Conquering Obstacles, Ninja Style

A new gym brings the free-wheeling outdoor sport of parkour indoors

Photo: Carol-Lynn Holden, founder of CTC Obstacles, London’s first parkour gym 

YOU WON’T FIND an elliptical trainer at CTC Obstacles. There’s no towel service or juice bar. What you will find is a stripped-down, functional approach to exercise that looks a lot like child’s play.

Located in the corner of an industrial warehouse in south London, CTC Obstacles is the city’s first parkour gym.

“With parkour, there’s no set beginning or end. It’s about how you swing, how you balance, how you jump, how you keep yourself going in a forward momentum,” explains CTC Obstacles founder, Carol-Lynn Holden. “It’s about learning to be more agile than you ever thought possible.”

Unlike gymnastics with its emphasis on proper form and technique, there is no right or wrong way to traverse an obstacle.

Holden—a former boxer who won fights all over Ontario—first dreamt about opening a ninja warrior-style gym three years ago. “I was competing in Spartan races and there was nowhere to train,” she says. “But no bank would fund me. They thought it was just another gym.”

“It’s about how you swing, how you balance, how you jump, how you keep yourself going in a forward momentum. It’s about learning to be more agile than you ever thought possible.”
—Carol-Lynn Holden

Since then, the popularity of obstacle training has exploded.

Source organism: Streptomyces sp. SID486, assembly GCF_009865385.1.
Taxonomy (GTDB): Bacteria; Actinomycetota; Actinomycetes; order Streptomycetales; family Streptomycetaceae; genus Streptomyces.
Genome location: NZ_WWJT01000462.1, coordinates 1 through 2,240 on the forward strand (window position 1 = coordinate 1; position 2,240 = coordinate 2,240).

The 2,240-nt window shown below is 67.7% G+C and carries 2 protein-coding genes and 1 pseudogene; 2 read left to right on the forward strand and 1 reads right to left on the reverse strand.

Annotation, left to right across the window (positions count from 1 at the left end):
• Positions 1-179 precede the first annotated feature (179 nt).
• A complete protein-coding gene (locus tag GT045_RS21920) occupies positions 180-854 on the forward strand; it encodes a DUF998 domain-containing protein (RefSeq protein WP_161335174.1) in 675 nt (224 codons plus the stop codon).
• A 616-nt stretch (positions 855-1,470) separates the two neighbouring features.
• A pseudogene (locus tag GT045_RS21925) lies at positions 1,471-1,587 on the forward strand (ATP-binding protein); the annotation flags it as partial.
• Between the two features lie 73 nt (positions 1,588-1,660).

“Kids see American Ninja Warrior on TV or parkour ­videos on YouTube and they realize these are sports where you don’t need a team. It’s all about how hard you push ­yourself,” Holden notes.

The 6,000 square-foot facility opened at the end of May and quickly attracted scores of mini-ninjas to its summer camp program.

Since then, CTC Obstacles has become a popular ­destination for birthday parties—attracting an equal ­number of boys and girls—and sports teams looking for an alternative workout.

“A lot of hockey teams have come in to do team building and we hope to get them back to do functional training, even if it’s just once a month,” Holden says. “Playing on our ­obstacle course enables them to train muscles that they aren’t using the rest of the time. They are exercising without even knowing it.”

The gym is also open for drop-in ­sessions, attracting energetic climbers of all ages.

“The most popular age group is nine through 14, but we have five-year-olds who will run at our eight-foot ramp wall all night long. When they finally make it to the top, they feel amazing. That’s what we are trying to promote.”

Parents are often more afraid of a fall than their children, says Holden, before adding that the risk of injury is minimized thanks to plenty of thick mats.

Adult fitness classes will soon be added to the CTC Obstacles schedule, with a focus on boxing, kick-boxing, weights and kettlebell training, and of course, adults are always welcome to put their own ninja-warrior skills to the test on the gym’s parkour course.

“We hope to establish ourselves as a family-friendly gym,” Holden says. “We’re not just a place to play. We’re a place where the whole family can get healthy and have fun.”  Nicole Laidler